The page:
A reliable marijuana addiction treatment needs to address mental health issues that might co-occur with physical dependency. The Control Center uses a variety of mental health programs and alternative practices to address these issues, making it possible for addicts to learn healthy coping skills that enable them to attain long-term sobriety. Some of the most successful mental health services include:
Couples and Family Therapy to develop stronger relationships and a social system that supports marijuana abstinence
Spiritual Therapy that includes meditation, yoga, breathing exercises, and creative visualization to help addicts develop rich inner lives and helps them regain control of their behavior
Eye Movement Desensitization and Reprocessing (EMDR) that helps individuals recover from traumatic experiences that might underlie their addictions
Long-term Sobriety is Possible
The Control Center’s personalized marijuana addiction treatments can help individuals find healthier ways of coping with the stressors that they encounter in life. For many people, long-term sobriety depends on this step. The Control Center offers outpatient services to help addicts maintain control over their lives, even during stressful periods that could potentially lead to relapse. The Control Center also supports off-site MA, NA, and AA programs for long-term sobriety.
No matter what level of addiction you or a loved one faces, The Control Center can develop a marijuana addition treatment program that helps each person achieve a successful recovery. Contact The Control Center today to learn more about taking back control of your life.
Eating disorders can take a heavy toll on a person’s health. Binge eating can lead to a wide variety of health problems, such as high cholesterol, obesity, and poor heart health. The underlying reasons that people binge eat, however, are usually psychological. Therefore, an effective binge eating treatment plan needs to address mental health as well as physical health. The Control Center provides personalized plans to address each person’s unique needs.
Addressing Underlying Issues
Binge eating is usually the result of a mental health disorder that has not received proper attention. Therefore, failing to address the mental health aspects of binge eating makes it nearly impossible for binge eating treatment to work. The Control Center uses a number of mental health services to promote long-term health:
Neuropsychological Assessment to help diagnose any underlying mental health issues
Specialty Psychotherapy that addresses mental health issues such as low self-esteem, depression, and anxiety
Spiritual Therapy that uses meditation, yoga, breathing exercises, and creative visualization to help individuals foster a balanced approach to life
Binge Eating Treatment Services
The Control Center uses several services to help individuals stop binge eating so that they can integrate healthier dietary and lifestyle choices. The professionals at The Control Center work carefully with each patient so that he or she may develop a better understanding of:
Mental health issues that can influence eating behaviors
Addiction backgrounds and difficulties with self-control
How family history can influence eating and exercise habits
Ways that an individual’s medical history should influence lifestyle choices
The positive and negative aspects of his or her nutritional history
How physical exercise affects physical and mental health
Healthy Living for Life
The Control Center is dedicated to helping people with problems with binge eating develop healthy habits that will last for a lifetime. To meet this goal, binge eating treatment plans often include individual, group, and family therapy in addition to:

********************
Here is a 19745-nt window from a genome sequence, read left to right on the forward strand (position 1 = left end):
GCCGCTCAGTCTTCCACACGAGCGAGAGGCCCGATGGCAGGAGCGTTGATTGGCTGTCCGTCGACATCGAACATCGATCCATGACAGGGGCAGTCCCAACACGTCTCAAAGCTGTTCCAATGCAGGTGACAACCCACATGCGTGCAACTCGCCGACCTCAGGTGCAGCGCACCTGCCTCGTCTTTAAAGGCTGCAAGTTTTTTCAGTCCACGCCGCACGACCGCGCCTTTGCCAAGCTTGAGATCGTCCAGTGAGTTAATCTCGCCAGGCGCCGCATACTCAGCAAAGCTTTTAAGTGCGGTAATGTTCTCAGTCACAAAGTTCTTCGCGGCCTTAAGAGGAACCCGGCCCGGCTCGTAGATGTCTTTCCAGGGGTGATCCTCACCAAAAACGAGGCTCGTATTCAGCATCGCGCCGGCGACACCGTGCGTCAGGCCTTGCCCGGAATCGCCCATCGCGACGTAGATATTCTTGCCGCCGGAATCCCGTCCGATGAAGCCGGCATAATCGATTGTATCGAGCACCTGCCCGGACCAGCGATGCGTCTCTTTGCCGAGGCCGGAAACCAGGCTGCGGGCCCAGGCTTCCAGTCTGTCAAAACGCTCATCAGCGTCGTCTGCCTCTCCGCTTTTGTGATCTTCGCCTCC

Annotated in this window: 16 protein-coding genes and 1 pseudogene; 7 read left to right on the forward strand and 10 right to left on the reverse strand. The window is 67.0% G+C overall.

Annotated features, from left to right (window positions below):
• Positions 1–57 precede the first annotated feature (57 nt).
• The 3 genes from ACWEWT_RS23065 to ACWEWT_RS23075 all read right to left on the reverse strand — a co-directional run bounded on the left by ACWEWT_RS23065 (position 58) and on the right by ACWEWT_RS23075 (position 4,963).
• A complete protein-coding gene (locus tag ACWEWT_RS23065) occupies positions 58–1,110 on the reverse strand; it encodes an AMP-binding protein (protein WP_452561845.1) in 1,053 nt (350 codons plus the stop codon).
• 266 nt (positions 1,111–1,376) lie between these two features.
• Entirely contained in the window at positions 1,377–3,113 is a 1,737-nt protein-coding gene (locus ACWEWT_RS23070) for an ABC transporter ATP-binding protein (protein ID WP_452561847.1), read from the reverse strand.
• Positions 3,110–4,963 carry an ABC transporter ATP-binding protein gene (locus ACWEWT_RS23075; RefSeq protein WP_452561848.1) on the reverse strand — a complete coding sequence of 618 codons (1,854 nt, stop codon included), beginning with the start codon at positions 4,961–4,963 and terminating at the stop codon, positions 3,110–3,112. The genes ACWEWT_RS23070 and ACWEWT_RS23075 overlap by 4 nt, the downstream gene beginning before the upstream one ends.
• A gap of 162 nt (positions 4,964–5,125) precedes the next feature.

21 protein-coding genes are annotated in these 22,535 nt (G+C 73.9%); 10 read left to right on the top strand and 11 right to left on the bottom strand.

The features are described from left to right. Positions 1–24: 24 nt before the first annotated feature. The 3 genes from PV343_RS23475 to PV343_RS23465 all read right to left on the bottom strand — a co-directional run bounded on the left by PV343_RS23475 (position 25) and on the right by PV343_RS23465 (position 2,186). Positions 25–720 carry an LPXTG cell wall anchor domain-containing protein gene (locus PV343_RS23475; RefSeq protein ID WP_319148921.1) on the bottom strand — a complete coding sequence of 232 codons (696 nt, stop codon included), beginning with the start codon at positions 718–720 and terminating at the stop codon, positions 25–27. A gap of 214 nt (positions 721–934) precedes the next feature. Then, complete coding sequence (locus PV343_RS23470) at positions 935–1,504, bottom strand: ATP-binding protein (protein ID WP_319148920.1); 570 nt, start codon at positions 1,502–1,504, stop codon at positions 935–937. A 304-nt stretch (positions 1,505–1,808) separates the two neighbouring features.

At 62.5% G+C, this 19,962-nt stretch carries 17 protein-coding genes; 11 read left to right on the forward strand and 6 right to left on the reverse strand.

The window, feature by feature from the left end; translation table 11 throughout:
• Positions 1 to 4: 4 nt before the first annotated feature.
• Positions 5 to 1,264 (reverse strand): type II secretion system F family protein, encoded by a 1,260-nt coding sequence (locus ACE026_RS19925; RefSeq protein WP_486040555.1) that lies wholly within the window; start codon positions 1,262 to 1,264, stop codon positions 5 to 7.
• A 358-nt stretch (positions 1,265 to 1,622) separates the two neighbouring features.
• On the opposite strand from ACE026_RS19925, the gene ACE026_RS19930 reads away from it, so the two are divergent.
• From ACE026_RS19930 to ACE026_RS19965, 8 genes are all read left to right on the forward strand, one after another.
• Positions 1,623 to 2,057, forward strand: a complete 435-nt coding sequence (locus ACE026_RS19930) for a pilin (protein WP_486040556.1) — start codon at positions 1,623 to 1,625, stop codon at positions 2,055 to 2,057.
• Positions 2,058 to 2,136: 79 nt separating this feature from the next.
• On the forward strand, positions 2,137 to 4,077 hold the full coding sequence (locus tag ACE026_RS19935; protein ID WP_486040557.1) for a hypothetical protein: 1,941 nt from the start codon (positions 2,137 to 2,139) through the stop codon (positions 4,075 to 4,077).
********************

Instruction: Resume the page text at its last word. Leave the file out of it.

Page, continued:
Nutritional Consultations that teach healthy eating practices
Medical Management that helps individuals prone to binge eating stay in recovery during and after their outpatient treatment
If binge eating has started to have a negative effect on your life, contact The Control Center to learn more about how a personalized binge eating treatment could help you regain control of your life.
Deborah Sweet, Psy.D. is a licensed psychologist who specializes in helping people recover from a variety of addictions and traumas with a specialty in chemical dependency and spending addictions. Dr. Sweet uses talk therapy, CBT, solution-focused, and 12 Step Recovery models. Since many addictions are rooted in trauma, she blends Somatic Experiencing and EMDR treatments to help clients with a sense of resilience. Three areas that are frequently affected by trauma are a sense of choice, a sense of safety, and a sense of self. EMDR and Somatic Experiencing provide a different kind of access to traumatic material. Dr. Sweet has also helped individuals and business owners with their issues around spending and financial recovery since 1997. As a compulsive shopping expert, Dr. Sweet offers a gentle yet direct approach regarding resistance and motivation around money, saving, and shopping. In addition to psychological help, she offers practical tools on how to deal with money, shopping, and financial resources. She is an active member of the American Psychological Association, CPA, LACPA, and the Women’s Association for Addiction Treatment.
Dr. Yaghmaie is a psychiatrist specializing in the treatment of mood, anxiety, and addiction issues. He completed his medical residency and psychiatric training at UCLA, where he was chief resident of the UCLA Integrative Substance Abuse Programs and the West Los Angeles Veterans Administration Opioid Treatment Program. He has extensive training and experience in the evaluation of addiction, detoxification, and treatment of chemical dependency with medication and therapy. Dr. Yaghmaie has academic and research training from UC Berkeley, where he studied integrative biology and endocrinology. He has numerous professional publications and has been a sub-investigator researching medication development for the treatment of opiate and methamphetamine dependence. Dr. Yaghmaie is currently a psychiatrist at The Control Center and also has a private practice in Beverly Hills.